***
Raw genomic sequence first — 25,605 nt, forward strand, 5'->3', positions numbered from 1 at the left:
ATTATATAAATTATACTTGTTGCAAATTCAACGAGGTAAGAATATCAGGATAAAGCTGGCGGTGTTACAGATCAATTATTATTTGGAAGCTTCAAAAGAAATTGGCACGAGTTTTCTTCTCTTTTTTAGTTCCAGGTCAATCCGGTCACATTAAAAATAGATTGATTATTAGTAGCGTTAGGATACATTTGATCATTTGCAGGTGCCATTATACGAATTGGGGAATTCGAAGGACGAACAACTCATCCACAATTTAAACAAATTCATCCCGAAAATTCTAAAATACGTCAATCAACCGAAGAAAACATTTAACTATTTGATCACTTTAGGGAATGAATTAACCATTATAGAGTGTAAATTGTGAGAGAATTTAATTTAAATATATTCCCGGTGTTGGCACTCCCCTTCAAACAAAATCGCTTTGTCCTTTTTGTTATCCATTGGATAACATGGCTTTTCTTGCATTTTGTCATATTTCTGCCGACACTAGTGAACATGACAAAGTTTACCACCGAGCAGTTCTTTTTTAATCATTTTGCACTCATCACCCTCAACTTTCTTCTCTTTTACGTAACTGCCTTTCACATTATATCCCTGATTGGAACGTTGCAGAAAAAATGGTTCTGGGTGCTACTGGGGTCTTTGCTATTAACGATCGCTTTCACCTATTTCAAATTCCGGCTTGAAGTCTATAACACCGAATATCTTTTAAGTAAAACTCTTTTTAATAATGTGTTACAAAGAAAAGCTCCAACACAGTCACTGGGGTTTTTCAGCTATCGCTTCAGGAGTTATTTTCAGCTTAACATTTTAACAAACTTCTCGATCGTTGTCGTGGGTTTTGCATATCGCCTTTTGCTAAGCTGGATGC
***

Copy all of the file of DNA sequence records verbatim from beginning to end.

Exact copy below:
Raw genomic sequence first — 25,605 nt, forward strand, 5'->3', positions numbered from 1 at the left:
ATTATATAAATTATACTTGTTGCAAATTCAACGAGGTAAGAATATCAGGATAAAGCTGGCGGTGTTACAGATCAATTATTATTTGGAAGCTTCAAAAGAAATTGGCACGAGTTTTCTTCTCTTTTTTAGTTCCAGGTCAATCCGGTCACATTAAAAATAGATTGATTATTAGTAGCGTTAGGATACATTTGATCATTTGCAGGTGCCATTATACGAATTGGGGAATTCGAAGGACGAACAACTCATCCACAATTTAAACAAATTCATCCCGAAAATTCTAAAATACGTCAATCAACCGAAGAAAACATTTAACTATTTGATCACTTTAGGGAATGAATTAACCATTATAGAGTGTAAATTGTGAGAGAATTTAATTTAAATATATTCCCGGTGTTGGCACTCCCCTTCAAACAAAATCGCTTTGTCCTTTTTGTTATCCATTGGATAACATGGCTTTTCTTGCATTTTGTCATATTTCTGCCGACACTAGTGAACATGACAAAGTTTACCACCGAGCAGTTCTTTTTTAATCATTTTGCACTCATCACCCTCAACTTTCTTCTCTTTTACGTAACTGCCTTTCACATTATATCCCTGATTGGAACGTTGCAGAAAAAATGGTTCTGGGTGCTACTGGGGTCTTTGCTATTAACGATCGCTTTCACCTATTTCAAATTCCGGCTTGAAGTCTATAACACCGAATATCTTTTAAGTAAAACTCTTTTTAATAATGTGTTACAAAGAAAAGCTCCAACACAGTCACTGGGGTTTTTCAGCTATCGCTTCAGGAGTTATTTTCAGCTTAACATTTTAACAAACTTCTCGATCGTTGTCGTGGGTTTTGCATATCGCCTTTTGCTAAGCTGGATGC